So, I’ve got to ask who had the best collection?
I think perhaps the standout is from the collector that has contributed the majority of the boards, It’s the Complete 2000 Burton Balance series and is unridden. The board art was produced by Mike Parillo and was produced in reaction to pro snowboarder Jamil Kahn’s passing in 1998. Even though the series is 20 years old they look brand new.
Any other standouts for a snowboard veteran like yourself?
Of course, though all the collectors, have something special, my highlights were:
Jason Fords own 1988 Burton Air
This board was given to Kiwi Shredder Leon Eru after he placed first in a Vermont retro snowboard competition. The board alone is super rare but the fact that it was Jason Fords personal board is super cool.
The 1994 Lamar Mike Ranquet – With Led Zeppelin base
Super rare very few of these were made, the board was originally supposed to have the Zeppelin graphic but Lamar was issued with a cease and desist order, so they changed the artwork to the cross. The boards aren’t in the best condition, but I love the story. Ranquet was such an influence in snowboarding and helped shaped the 90’s scene.
Winterstick 1975 Roundtail
Another very rare board and the oldest in the collection, fibreglass construction, bottom concave and a skeg for turning. This was the beginning of snowboarding and I just love the obvious design language cross over from surfing.
New Zealand Manufactured Boards
I love that we had a period in New Zealand where crew were willing to produce boards here. Quentin Robbins and Olly Brunton’s Units, Trev Pontings Syndicates and of course Snostix.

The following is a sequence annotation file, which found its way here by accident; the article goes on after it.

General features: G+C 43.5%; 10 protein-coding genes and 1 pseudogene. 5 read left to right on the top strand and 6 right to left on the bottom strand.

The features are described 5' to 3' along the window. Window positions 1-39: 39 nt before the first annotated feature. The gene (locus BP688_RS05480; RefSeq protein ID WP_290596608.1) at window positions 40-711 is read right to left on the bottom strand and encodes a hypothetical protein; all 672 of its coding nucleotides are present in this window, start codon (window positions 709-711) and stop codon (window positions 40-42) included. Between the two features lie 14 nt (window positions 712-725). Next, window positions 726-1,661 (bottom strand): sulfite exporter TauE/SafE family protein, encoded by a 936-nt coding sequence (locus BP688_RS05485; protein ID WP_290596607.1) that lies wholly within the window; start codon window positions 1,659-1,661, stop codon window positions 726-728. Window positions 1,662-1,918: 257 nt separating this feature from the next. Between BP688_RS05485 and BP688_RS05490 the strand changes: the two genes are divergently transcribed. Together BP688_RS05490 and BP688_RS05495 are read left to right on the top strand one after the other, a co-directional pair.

Just to put some of these dates into perspective for you, snowboarding only began to gain popularity in New Zealand around the mid-80s’, after the sport had already gained significant traction in the US towards the end of the 70s’ . The first boards were imported into the country around 1986. That’s only 34 years ago! Some of these boards are literally pre-dating that.
So, while the history of snowboarding isn’t particularly long, it is rich. Yes, especially here in New Zealand. All it took was a little nationwide lock-down, and a couple of beers on the other side of that for Matt and a few key members of the community down here in Wanaka to do us all a favour and remind us of what we have sitting in our own back yards (or in the back forgotten corner of our dusty old garages). Shout out to the Blend Creative & Co, Guy Alty, Volcom, Burton, Salomon Snowboards, Maude, Rhyme and Reason and The Collectors (who shall remain Nameless). This event really wouldn’t have come to life without them all.
And, how about this… next time you’re thinking of throwing away / not buying / or passing on that board which you’ve loved to dearly, you might just want to reconsider… In another 34 years that thing could be a part of history and be the reason for bringing a few other like-minded people into one room to share the stoke.